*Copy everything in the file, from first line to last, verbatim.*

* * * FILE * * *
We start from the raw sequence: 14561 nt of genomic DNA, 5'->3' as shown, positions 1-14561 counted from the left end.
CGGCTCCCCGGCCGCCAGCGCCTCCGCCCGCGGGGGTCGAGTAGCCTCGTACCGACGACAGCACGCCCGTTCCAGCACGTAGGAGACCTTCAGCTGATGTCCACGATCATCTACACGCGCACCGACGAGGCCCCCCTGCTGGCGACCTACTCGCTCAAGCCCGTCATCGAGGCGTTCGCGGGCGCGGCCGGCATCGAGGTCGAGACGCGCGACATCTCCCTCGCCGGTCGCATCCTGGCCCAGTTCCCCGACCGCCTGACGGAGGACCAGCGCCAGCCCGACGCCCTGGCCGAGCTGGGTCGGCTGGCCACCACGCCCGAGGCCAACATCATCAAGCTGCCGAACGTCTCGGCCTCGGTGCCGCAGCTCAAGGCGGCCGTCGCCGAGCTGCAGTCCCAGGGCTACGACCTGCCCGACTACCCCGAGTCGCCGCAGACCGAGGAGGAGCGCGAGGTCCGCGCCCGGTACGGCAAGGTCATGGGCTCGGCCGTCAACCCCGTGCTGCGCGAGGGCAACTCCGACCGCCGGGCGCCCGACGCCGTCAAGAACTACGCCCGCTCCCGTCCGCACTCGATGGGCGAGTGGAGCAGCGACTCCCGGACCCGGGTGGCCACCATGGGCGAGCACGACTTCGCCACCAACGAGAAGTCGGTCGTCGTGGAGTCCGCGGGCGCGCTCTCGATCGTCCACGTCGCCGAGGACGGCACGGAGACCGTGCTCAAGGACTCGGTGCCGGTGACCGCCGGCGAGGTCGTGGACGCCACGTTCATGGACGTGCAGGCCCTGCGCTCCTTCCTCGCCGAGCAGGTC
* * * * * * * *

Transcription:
We start from the raw sequence: 14561 nt of genomic DNA, 5'->3' as shown, positions 1-14561 counted from the left end.
CGGCTCCCCGGCCGCCAGCGCCTCCGCCCGCGGGGGTCGAGTAGCCTCGTACCGACGACAGCACGCCCGTTCCAGCACGTAGGAGACCTTCAGCTGATGTCCACGATCATCTACACGCGCACCGACGAGGCCCCCCTGCTGGCGACCTACTCGCTCAAGCCCGTCATCGAGGCGTTCGCGGGCGCGGCCGGCATCGAGGTCGAGACGCGCGACATCTCCCTCGCCGGTCGCATCCTGGCCCAGTTCCCCGACCGCCTGACGGAGGACCAGCGCCAGCCCGACGCCCTGGCCGAGCTGGGTCGGCTGGCCACCACGCCCGAGGCCAACATCATCAAGCTGCCGAACGTCTCGGCCTCGGTGCCGCAGCTCAAGGCGGCCGTCGCCGAGCTGCAGTCCCAGGGCTACGACCTGCCCGACTACCCCGAGTCGCCGCAGACCGAGGAGGAGCGCGAGGTCCGCGCCCGGTACGGCAAGGTCATGGGCTCGGCCGTCAACCCCGTGCTGCGCGAGGGCAACTCCGACCGCCGGGCGCCCGACGCCGTCAAGAACTACGCCCGCTCCCGTCCGCACTCGATGGGCGAGTGGAGCAGCGACTCCCGGACCCGGGTGGCCACCATGGGCGAGCACGACTTCGCCACCAACGAGAAGTCGGTCGTCGTGGAGTCCGCGGGCGCGCTCTCGATCGTCCACGTCGCCGAGGACGGCACGGAGACCGTGCTCAAGGACTCGGTGCCGGTGACCGCCGGCGAGGTCGTGGACGCCACGTTCATGGACGTGCAGGCCCTGCGCTCCTTCCTCGCCGAGCAGGTC